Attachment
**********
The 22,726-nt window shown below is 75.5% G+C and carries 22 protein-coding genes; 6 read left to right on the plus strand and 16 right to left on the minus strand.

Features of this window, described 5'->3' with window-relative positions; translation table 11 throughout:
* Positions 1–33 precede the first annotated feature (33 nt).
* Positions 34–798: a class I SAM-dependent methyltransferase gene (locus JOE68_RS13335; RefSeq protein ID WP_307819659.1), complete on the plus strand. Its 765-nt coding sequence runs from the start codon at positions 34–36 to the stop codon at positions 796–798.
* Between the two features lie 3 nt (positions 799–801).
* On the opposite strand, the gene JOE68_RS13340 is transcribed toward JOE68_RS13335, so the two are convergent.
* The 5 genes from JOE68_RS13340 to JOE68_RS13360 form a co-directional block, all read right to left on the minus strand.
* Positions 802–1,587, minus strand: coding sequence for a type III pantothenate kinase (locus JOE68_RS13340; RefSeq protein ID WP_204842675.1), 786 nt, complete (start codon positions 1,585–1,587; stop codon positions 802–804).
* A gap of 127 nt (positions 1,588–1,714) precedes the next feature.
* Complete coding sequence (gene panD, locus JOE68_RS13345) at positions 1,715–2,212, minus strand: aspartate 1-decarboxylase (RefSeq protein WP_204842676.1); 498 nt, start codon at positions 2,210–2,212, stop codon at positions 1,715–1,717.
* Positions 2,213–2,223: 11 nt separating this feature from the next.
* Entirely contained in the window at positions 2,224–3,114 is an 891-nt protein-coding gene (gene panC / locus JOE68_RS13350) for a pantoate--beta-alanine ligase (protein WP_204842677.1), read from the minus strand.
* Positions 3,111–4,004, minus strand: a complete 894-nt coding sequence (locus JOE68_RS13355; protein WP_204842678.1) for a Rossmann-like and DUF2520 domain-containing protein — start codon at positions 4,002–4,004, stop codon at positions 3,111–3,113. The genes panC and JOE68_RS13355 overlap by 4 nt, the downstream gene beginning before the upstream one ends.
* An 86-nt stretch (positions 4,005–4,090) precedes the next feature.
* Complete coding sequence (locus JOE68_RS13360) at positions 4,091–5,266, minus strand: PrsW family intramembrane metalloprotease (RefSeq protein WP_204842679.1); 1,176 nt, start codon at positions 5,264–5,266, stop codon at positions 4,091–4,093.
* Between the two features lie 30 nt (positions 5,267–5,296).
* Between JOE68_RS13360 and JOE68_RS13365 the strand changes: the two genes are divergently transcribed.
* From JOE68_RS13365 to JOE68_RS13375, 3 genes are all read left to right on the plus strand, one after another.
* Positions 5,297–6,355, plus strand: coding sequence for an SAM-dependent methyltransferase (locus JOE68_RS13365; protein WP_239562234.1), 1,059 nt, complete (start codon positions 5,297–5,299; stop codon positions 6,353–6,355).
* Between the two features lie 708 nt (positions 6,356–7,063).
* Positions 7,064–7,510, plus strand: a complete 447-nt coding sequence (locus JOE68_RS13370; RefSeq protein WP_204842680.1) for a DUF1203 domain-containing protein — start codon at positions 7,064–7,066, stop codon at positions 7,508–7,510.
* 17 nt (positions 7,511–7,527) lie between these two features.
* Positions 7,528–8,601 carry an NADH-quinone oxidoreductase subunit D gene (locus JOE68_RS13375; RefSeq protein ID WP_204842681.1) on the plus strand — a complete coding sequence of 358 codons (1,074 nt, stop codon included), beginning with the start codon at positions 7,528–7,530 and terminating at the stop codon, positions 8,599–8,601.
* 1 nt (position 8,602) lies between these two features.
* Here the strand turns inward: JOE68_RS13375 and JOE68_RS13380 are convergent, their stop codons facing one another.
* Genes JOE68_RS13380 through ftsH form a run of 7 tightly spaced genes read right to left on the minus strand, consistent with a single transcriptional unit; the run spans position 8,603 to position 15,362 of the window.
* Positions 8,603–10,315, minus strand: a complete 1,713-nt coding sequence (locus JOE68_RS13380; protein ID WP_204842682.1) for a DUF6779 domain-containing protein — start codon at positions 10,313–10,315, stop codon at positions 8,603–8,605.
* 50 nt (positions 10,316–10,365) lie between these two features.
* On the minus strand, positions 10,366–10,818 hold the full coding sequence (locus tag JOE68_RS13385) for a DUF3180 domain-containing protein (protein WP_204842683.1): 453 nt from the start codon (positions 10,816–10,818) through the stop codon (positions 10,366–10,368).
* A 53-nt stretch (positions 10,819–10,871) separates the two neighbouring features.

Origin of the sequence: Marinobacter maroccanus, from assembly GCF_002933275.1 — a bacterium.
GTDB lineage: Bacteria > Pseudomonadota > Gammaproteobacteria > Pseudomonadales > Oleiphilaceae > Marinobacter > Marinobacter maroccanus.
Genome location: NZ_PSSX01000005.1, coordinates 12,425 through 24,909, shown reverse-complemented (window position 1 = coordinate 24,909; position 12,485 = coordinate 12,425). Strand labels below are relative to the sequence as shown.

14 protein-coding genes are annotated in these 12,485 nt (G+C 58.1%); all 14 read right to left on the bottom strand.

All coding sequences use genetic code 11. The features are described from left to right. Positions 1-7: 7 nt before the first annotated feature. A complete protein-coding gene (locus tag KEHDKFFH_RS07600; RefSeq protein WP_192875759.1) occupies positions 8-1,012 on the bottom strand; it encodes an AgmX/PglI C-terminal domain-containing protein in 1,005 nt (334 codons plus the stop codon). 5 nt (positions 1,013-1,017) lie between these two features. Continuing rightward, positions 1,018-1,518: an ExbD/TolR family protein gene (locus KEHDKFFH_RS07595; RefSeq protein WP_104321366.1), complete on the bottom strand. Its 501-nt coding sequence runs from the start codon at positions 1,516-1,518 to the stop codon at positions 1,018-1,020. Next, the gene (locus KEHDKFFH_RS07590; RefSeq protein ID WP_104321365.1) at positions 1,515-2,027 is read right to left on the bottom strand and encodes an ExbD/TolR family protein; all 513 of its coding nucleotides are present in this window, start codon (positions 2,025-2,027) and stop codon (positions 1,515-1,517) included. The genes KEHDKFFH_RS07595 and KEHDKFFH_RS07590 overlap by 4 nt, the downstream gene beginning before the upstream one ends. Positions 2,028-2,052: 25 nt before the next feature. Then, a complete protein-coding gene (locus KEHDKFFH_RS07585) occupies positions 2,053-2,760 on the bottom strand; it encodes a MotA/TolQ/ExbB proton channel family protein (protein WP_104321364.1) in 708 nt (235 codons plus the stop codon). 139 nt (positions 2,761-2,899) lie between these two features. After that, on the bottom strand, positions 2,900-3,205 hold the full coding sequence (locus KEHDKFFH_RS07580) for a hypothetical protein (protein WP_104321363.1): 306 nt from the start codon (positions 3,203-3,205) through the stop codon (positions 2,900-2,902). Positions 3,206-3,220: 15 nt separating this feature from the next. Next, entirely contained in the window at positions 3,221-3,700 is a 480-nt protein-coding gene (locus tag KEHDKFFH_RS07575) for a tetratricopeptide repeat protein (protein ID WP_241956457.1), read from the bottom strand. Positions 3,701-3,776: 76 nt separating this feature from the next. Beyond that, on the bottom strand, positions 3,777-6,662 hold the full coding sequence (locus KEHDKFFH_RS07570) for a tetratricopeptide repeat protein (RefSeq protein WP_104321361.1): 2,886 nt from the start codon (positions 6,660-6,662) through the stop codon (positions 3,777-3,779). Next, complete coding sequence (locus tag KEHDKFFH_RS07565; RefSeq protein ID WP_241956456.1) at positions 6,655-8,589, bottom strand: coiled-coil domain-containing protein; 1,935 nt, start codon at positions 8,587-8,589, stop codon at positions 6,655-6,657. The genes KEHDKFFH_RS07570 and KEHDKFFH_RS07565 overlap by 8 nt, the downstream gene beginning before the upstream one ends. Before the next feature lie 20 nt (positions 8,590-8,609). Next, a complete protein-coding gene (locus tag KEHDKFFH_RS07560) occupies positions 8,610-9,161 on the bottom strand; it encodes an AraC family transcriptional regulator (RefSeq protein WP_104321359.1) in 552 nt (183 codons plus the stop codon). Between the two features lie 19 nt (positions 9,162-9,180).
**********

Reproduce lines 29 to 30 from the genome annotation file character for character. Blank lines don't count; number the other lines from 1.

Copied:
* On the minus strand, positions 10,366–10,818 hold the full coding sequence (locus tag JOE68_RS13385) for a DUF3180 domain-containing protein (protein WP_204842683.1): 453 nt from the start codon (positions 10,816–10,818) through the stop codon (positions 10,366–10,368).
* A 53-nt stretch (positions 10,819–10,871) separates the two neighbouring features.